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Educ T 758.50.836.
GRADUATE SCHOOL OF EDUCATION
Entered according to Act of Congress, in the year 1850, by
In the Clerk's Office of the District Court of the District of Maine.
THE Grammar School Reader is more especially designed for the use of Grammar Schools; it may, however, be used as an intermediate book between the Third and Fourth Readers, by such teachers as think the Series is not sufficiently complete in its present form.
In preparing this work, the author has aimed to furnish a series of progressive lessons, fitted not only to teach the pupil how to read, but also to improve his literary and moral tastes, to expand his mind, and store it with useful knowledge. Intrinsic merit, with a sufficient degree of novelty to interest the pupil, has been the governing principle in the selection of the pieces.
All light and trifling matter, though not all that is humorous, has been rejected, believing that it is not only unnecessary to make good readers, but, that it has a tendency to vitiate the moral principles of the pupil, and destroy, in his mind, the just distinction of what is proper, either to be read or spoken. The various modifications of the voice, necessary for the pupil to acquire, may all be learned without resorting to compositions which have nothing to recommend them but mere novelty, or vulgar and profane expressions.
Part First is entirely elocutionary, and is intended to present, in a condensed form, the most essential principles of good reading. It is not so brief as the Third Reader, nor so full as the Fourth, but a medium between them. Each principle is presented in the form of a rule, and then illustrated and enforced by numerous and appropriate examples.
Part Second contains a series of exercises in reading, spelling and defining, and pronunciation, with explanatory notes and questions on the subject-matter of each piece. These exercises are progressive, and designed as a general application of the principles of reading, as taught in Part First. From the great variety of their character, they afford an exercise in almost every department of elocution, and if studied and read agreeably to ine design and directions of the compiler, will make correct and graceful readers.
The spelling and defining exercises are composed, in most instances, of the most difficult words to be understood, selected from the piece immediately following them. These exercises are well calculated to discipline the pupil's mind, and enable him to understand what he reads.
In the exercises in pronunciation, those words which are most fre. quently mis-pronounced, are selected from the reading lesson, and both the erroneous and correct pronunciations are given. The errors selected are very numerous, and, if carefully studied, will correct one great defect in the education of the young, which has led them to speak a broken dialect, rather than the English language.
The explanatory notes are designed to elucidate the text, and thus enable the pupil fully to comprehend what he reads, and to store his mind with much valuable information, not usually within his reach.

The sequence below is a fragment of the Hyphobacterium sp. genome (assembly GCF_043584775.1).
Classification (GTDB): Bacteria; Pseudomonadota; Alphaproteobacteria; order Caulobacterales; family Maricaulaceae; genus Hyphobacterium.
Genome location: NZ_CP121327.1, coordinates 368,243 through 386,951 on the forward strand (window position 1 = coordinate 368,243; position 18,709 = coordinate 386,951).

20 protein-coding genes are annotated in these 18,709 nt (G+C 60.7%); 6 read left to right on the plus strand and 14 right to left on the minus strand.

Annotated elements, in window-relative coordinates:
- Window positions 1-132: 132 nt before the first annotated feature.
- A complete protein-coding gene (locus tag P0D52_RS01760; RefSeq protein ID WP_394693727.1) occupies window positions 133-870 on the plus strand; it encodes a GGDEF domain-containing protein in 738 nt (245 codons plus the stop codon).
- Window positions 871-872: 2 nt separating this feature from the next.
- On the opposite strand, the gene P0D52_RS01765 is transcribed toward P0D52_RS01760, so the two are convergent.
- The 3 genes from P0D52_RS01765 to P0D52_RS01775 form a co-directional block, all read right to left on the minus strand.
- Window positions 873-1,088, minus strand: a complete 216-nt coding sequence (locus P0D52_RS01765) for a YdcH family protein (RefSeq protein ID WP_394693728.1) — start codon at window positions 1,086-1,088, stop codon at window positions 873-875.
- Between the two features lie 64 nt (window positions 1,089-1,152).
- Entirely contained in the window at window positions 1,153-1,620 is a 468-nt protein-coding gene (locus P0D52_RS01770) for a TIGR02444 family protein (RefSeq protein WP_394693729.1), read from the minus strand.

The questions have been appended to the end of each piece, in order to test the fidelity with which the pupil has studied his lesson, and to teach him to read with discrimination. They have not, however, been extended any further than to bring out the leading facts of each subject. The teacher is expected to extend and vary them, as the age and capacity of his pupils require.
In conclusion, the author would remark, that his acknowledgments are especially due to HORACE PIPER, Member of the Board of Education for the County of York, Maine, and to NELSON M. HOLBROOK, Author of the Child's First Book in Arithmetic, for their valuable assistance in the compilation of this work. The experience of these gentlemen in teaching, and their extensive acquaintance with the wants of our public schools, he feels confident, have contributed much to its value and practical utility. S. TOWN.
SUGGESTIONS TO TEACHERS. Part First should be taught agreeably to the author's suggestions there given; and the class should be exercised daily, on the Tables and Rules, until the principles are clearly understood, and can be correctly and intelligently applied, in reading the lessons of Part Second.
In Part Second, the teacher may take up all the subjects in each lesson, at the first reading, or omit a part till the second; but whatever is taken up should be taught thoroughly. A frequent reference should be made, from the reading exercises in this Part, to the rules and principles illustrated in Part First, in order to secure their constant observance and application. Questions, also, similar to those in Part First, should be asked, at the close of each reading exercise, in regard to the application of some one or more of the elocutionary principles, in the piece read.
Rule for Language unattended with Strong Emotions, &c.,
Rule for Language which is Grave, &c.,
Rule for Language of Joy, &c., .
Rule for Language of Declamation, &c.,